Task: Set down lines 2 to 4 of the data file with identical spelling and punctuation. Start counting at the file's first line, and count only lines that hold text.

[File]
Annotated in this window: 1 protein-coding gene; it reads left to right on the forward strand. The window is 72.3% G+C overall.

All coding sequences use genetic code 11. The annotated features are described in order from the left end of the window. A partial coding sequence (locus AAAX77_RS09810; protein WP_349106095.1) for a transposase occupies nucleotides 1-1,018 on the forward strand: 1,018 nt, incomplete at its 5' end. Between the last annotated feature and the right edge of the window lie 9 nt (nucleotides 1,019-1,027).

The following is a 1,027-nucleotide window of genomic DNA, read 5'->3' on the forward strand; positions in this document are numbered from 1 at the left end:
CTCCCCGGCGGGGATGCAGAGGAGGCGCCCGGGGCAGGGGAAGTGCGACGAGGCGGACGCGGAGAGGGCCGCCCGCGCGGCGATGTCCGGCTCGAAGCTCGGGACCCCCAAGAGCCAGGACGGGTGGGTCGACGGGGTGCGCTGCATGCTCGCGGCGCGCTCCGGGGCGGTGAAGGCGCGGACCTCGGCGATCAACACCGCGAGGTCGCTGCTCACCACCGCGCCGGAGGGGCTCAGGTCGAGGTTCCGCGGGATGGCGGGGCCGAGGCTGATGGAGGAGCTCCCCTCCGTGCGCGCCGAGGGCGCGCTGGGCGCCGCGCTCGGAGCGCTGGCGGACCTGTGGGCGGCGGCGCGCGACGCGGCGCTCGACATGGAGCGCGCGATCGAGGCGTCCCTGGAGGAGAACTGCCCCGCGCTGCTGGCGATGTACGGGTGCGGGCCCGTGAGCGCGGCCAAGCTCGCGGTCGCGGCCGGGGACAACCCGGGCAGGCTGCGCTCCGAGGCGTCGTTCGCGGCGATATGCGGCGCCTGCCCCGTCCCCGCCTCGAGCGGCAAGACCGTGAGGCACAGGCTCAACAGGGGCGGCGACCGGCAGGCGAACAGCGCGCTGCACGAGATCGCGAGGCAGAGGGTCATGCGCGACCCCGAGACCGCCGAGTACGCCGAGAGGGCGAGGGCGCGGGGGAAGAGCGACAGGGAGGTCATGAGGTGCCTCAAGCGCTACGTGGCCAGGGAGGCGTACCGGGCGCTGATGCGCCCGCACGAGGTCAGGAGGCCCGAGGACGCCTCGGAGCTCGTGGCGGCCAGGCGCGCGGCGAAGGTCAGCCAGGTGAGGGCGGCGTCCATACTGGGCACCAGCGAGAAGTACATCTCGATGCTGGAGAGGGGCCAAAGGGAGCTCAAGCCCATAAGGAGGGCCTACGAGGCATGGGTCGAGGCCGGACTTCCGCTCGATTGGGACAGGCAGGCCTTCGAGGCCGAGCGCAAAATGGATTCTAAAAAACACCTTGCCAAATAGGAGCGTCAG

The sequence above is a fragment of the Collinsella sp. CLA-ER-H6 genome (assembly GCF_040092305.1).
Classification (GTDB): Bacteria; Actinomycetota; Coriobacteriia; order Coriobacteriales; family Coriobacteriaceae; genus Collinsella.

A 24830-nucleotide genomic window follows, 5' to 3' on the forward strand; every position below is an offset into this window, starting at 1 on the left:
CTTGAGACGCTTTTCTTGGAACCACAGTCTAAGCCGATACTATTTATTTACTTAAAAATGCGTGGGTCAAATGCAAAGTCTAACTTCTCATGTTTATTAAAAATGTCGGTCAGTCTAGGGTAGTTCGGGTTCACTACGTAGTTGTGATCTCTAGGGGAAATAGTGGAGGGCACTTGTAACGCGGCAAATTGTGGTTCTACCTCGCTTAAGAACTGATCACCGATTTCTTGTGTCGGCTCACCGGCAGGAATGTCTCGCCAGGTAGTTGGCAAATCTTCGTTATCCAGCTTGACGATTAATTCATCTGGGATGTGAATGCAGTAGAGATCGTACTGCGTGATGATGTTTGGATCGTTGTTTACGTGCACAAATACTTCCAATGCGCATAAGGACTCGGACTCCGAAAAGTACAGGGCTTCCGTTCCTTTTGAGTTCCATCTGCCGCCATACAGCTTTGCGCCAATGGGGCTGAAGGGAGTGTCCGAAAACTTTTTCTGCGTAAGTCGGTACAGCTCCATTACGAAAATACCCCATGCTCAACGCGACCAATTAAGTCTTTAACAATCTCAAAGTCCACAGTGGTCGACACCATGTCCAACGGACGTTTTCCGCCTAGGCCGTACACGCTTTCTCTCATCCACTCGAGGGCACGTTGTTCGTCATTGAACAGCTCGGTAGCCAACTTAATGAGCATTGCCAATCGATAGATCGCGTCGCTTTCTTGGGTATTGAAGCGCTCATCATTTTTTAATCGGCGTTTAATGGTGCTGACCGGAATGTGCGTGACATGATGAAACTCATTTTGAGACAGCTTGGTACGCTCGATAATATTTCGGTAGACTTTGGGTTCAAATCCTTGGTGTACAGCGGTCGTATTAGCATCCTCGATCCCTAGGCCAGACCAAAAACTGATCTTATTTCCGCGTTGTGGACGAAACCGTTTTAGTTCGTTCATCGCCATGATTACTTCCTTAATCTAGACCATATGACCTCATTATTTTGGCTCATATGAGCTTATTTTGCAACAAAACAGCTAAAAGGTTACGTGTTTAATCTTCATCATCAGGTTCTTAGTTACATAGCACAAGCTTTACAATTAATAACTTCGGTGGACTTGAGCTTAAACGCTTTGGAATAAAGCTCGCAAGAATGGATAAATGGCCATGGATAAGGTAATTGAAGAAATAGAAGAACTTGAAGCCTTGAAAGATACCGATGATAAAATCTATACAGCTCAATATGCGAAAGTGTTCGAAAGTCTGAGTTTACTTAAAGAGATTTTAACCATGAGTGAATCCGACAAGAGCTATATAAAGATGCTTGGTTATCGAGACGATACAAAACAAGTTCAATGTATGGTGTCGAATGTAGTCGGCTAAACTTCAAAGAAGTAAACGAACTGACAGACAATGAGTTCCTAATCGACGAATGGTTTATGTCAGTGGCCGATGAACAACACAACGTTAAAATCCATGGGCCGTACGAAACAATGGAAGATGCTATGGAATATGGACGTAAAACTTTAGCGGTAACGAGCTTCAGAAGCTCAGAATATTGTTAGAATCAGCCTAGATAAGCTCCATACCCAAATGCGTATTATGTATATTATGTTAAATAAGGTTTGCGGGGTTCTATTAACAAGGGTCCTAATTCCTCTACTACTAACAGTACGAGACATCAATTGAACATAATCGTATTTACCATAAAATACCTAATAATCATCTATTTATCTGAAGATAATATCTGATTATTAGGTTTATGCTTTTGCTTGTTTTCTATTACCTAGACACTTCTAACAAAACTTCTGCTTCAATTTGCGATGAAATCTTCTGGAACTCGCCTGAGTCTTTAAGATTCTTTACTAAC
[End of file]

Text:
All coding sequences use genetic code 11. The annotated features are described in order from the left end of the window. A partial coding sequence (locus AAAX77_RS09810; protein WP_349106095.1) for a transposase occupies nucleotides 1-1,018 on the forward strand: 1,018 nt, incomplete at its 5' end. Between the last annotated feature and the right edge of the window lie 9 nt (nucleotides 1,019-1,027).

The following is a 1,027-nucleotide window of genomic DNA, read 5'->3' on the forward strand; positions in this document are numbered from 1 at the left end:
CTCCCCGGCGGGGATGCAGAGGAGGCGCCCGGGGCAGGGGAAGTGCGACGAGGCGGACGCGGAGAGGGCCGCCCGCGCGGCGATGTCCGGCTCGAAGCTCGGGACCCCCAAGAGCCAGGACGGGTGGGTCGACGGGGTGCGCTGCATGCTCGCGGCGCGCTCCGGGGCGGTGAAGGCGCGGACCTCGGCGATCAACACCGCGAGGTCGCTGCTCACCACCGCGCCGGAGGGGCTCAGGTCGAGGTTCCGCGGGATGGCGGGGCCGAGGCTGATGGAGGAGCTCCCCTCCGTGCGCGCCGAGGGCGCGCTGGGCGCCGCGCTCGGAGCGCTGGCGGACCTGTGGGCGGCGGCGCGCGACGCGGCGCTCGACATGGAGCGCGCGATCGAGGCGTCCCTGGAGGAGAACTGCCCCGCGCTGCTGGCGATGTACGGGTGCGGGCCCGTGAGCGCGGCCAAGCTCGCGGTCGCGGCCGGGGACAACCCGGGCAGGCTGCGCTCCGAGGCGTCGTTCGCGGCGATATGCGGCGCCTGCCCCGTCCCCGCCTCGAGCGGCAAGACCGTGAGGCACAGGCTCAACAGGGGCGGCGACCGGCAGGCGAACAGCGCGCTGCACGAGATCGCGAGGCAGAGGGTCATGCGCGACCCCGAGACCGCCGAGTACGCCGAGAGGGCGAGGGCGCGGGGGAAGAGCGACAGGGAGGTCATGAGGTGCCTCAAGCGCTACGTGGCCAGGGAGGCGTACCGGGCGCTGATGCGCCCGCACGAGGTCAGGAGGCCCGAGGACGCCTCGGAGCTCGTGGCGGCCAGGCGCGCGGCGAAGGTCAGCCAGGTGAGGGCGGCGTCCATACTGGGCACCAGCGAGAAGTACATCTCGATGCTGGAGAGGGGCCAAAGGGAGCTCAAGCCCATAAGGAGGGCCTACGAGGCATGGGTCGAGGCCGGACTTCCGCTCGATTGGGACAGGCAGGCCTTCGAGGCCGAGCGCAAAATGGATTCTAAAAAACACCTTGCCAAATAGGAGCGTCAG